Warren Buffett has always been a fan of buying undervalued stocks. Buffett has made a number of acquisitions over the past few years as he looked to take advantage of the weakness in equity prices. Now shares of Buffett’s own Berkshire Hathaway (BRK-A) are trading at a discounted level and have a hold rating on the stock by numbers of analysts. Both Buffett and Charles Munger are surprised that the stock is trading so cheaply. Is now the right time for Warren Buffett to issue a buy back at Berkshire Hathaway?
Berkshire Hathaway has its finger on the pulse of just about every single sector in the economy including insurance, finance, manufacturing, railroads, utilities, retail, consumer products, and energy. The holding company has been taking it on the chin recently with all of the insurance related calamities around the globe. Insurance companies like Berkshire’s subsidiaries make a ton of money when times are good. They also lose a lot of money paying out claims when disasters occur. Insurance losses reduce the amount of float that the company has which cuts into Berkshire’s investment income.
Berkshire Hathaway Stock
Shares of Berkshire Hathaway look reasonable cheap right now. The stock is down almost 8% year to date and over 5% for the past year. Berkshire Hathaway’s Class A shares currently trade at $110,000 per share. I know that looks like a big number but it is actually low for Berkshire Hathaway. This is a stock that easily moves $500 to $1,000 in price on a given day. Class B shares are more affordable for most investors since they trade at only $74.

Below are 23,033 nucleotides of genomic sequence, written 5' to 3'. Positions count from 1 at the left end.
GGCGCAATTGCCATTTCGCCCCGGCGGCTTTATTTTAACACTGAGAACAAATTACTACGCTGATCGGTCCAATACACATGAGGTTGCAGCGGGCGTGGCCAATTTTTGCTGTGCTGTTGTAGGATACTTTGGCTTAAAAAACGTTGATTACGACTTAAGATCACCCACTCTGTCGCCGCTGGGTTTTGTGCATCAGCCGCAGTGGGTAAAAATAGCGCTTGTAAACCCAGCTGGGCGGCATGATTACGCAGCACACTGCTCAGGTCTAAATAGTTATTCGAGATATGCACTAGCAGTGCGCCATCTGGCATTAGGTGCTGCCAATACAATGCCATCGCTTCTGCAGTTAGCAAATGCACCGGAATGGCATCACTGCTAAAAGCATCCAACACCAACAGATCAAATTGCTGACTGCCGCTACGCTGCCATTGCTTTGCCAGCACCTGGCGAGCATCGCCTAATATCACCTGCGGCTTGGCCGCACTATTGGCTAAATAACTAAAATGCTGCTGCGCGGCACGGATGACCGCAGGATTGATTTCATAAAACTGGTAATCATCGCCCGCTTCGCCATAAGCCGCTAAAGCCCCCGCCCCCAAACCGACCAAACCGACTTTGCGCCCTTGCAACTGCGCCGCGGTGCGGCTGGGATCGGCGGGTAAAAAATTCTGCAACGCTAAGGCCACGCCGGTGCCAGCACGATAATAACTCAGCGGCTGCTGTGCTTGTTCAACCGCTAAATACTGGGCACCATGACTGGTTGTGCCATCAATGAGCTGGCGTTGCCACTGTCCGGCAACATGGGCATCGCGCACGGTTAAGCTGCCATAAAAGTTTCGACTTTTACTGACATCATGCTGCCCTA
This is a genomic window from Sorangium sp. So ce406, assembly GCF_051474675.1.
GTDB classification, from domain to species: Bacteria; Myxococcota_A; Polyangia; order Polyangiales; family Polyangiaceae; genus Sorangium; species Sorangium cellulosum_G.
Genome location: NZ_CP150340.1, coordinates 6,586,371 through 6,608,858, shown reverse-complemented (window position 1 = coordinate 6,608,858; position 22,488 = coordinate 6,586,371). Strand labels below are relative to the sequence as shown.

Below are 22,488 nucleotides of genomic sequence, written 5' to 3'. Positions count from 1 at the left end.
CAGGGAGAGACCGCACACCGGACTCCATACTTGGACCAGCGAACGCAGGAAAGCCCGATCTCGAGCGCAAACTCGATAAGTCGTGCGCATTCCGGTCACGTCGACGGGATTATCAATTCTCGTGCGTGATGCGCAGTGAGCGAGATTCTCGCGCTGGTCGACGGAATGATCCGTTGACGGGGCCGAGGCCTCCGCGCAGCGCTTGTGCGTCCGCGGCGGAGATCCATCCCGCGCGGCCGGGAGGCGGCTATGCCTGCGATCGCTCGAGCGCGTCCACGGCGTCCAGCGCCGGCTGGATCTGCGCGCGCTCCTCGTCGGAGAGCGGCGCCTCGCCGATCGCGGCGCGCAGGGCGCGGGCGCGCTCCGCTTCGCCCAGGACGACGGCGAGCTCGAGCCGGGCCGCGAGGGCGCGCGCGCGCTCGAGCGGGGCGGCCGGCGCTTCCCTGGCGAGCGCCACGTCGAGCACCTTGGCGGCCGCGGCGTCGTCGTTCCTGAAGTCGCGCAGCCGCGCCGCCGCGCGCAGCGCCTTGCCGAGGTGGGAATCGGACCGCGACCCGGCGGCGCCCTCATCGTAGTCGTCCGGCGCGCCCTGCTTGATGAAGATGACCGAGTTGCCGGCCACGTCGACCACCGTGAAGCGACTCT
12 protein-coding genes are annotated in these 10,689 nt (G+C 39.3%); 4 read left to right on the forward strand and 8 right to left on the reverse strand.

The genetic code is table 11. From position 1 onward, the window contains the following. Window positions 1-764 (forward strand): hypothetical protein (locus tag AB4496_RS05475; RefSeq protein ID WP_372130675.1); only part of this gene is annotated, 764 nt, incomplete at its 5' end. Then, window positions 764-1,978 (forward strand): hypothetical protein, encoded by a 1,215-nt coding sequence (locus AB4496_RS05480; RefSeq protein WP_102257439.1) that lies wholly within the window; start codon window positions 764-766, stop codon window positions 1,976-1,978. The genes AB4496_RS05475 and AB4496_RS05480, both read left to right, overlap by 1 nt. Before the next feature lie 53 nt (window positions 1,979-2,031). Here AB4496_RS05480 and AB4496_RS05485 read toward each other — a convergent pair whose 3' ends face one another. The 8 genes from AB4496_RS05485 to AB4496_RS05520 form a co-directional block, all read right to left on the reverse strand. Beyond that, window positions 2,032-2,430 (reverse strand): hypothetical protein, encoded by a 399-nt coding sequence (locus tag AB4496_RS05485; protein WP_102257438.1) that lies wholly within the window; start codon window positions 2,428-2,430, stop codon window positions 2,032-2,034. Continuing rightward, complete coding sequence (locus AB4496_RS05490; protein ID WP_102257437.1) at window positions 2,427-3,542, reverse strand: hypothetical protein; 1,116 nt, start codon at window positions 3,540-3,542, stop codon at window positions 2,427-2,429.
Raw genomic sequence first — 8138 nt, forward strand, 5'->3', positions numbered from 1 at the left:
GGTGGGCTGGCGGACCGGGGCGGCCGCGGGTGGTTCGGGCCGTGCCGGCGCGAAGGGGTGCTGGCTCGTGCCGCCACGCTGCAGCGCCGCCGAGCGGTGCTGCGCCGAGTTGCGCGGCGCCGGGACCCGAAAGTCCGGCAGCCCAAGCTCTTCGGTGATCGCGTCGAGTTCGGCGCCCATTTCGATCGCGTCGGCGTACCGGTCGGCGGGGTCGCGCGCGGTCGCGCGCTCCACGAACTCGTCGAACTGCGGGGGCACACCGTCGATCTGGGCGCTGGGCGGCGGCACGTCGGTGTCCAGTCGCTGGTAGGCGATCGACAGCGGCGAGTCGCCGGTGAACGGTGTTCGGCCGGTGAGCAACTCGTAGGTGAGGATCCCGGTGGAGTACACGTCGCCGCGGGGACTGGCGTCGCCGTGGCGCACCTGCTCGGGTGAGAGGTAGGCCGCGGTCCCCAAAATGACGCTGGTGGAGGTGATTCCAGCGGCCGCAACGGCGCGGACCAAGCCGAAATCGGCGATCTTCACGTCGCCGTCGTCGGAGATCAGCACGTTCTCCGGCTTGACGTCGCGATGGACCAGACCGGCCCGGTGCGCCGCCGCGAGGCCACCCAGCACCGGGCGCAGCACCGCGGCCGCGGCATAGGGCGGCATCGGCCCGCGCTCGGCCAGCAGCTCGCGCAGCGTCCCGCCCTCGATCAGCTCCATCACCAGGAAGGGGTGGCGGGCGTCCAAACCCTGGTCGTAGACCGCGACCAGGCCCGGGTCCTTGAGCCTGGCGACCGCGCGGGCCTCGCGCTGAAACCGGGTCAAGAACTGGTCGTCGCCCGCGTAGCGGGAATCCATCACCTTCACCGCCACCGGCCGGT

Berkshire has not traded at this level since June of 2010. The stock now trades at 1.1 times the stated book value and just 10 times cash flow. Berkshire trades at 1.3 times sales and has a low debt to equity ratio of 0.4. The company remains a cash cow which lots of capital to deploy. Berkshire has one of the best balance sheets in the market. The 5 year growth rate for the stock is decent at 21%.
If Buffett think that shares of Berkshire Hathaway are cheap then he should consider starting a stock buyback program. Since Berkshire does not pay a dividend, a stock buyback is one of the few ways that investors could see some long term stock appreciation.
As you can tell from the site’s name I am a fan of Warren Buffett’s but I do think that his company will have difficulty producing significant growth in the future. I don’t blame Buffett for the low growth at the company. Berkshire’s biggest problem is one that many large cap stocks face. It is hard to move the needle on growth when a company has market cap of $185 billion dollars. Large investments for most companies like the $9 billion dollar acquisition of Lubrizol are now not so huge for Berkshire given its massive size.
A stock buyback plan might be just the move to unleash some of the hidden value in Berkshire’s shares.
Disclosure: I do own shares of Berkshire Hathaway.